H. Lühr,M. Lockwood,P. E. Sandholt,T. L. Hansen
Annales Geophysicae (ANGEO) , 2003,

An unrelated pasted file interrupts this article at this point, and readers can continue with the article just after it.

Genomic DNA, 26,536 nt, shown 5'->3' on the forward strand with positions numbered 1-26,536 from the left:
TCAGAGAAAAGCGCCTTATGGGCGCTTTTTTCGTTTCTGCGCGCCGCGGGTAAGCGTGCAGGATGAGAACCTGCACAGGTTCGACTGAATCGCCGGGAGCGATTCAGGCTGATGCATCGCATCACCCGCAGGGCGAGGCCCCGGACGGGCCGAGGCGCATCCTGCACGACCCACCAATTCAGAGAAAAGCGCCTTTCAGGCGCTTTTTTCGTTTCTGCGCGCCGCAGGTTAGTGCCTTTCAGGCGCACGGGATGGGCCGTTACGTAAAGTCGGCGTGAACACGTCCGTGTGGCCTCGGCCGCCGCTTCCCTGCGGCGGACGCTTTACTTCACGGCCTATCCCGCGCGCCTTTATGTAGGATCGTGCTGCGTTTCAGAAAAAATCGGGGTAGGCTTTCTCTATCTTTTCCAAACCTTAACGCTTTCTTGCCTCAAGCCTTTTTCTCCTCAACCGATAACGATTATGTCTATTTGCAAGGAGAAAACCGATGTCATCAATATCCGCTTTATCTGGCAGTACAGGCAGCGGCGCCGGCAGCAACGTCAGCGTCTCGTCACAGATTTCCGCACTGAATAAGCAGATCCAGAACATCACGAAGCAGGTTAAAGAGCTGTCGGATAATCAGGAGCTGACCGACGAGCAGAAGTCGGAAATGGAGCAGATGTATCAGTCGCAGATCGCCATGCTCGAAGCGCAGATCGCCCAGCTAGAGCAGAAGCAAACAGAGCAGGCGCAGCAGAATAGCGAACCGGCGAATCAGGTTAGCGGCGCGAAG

Abstract: A coordinated ground-based observational campaign using the IMAGE magnetometer network, EISCAT radars and optical instruments on Svalbard has made possible detailed studies of a travelling convection vortices (TCV) event on 6 January 1992. Combining the data from these facilities allows us to draw a very detailed picture of the features and dynamics of this TCV event. On the way from the noon to the drawn meridian, the vortices went through a remarkable development. The propagation velocity in the ionosphere increased from 2.5 to 7.4 km s–1, and the orientation of the major axes of the vortices rotated from being almost parallel to the magnetic meridian near noon to essentially perpendicular at dawn. By combining electric fields obtained by EISCAT and ionospheric currents deduced from magnetic field recordings, conductivities associated with the vortices could be estimated. Contrary to expectations we found higher conductivities below the downward field aligned current (FAC) filament than below the upward directed. Unexpected results also emerged from the optical observations. For most of the time there were no discrete aurora at 557.7 nm associated with the TCVs. Only once did a discrete form appear at the foot of the upward FAC. This aurora subsequently expanded eastward and westward leaving its centre at the same longitude while the TCV continued to travel westward. Also we try to identify the source regions of TCVs in the magnetosphere and discuss possible generation mechanisms.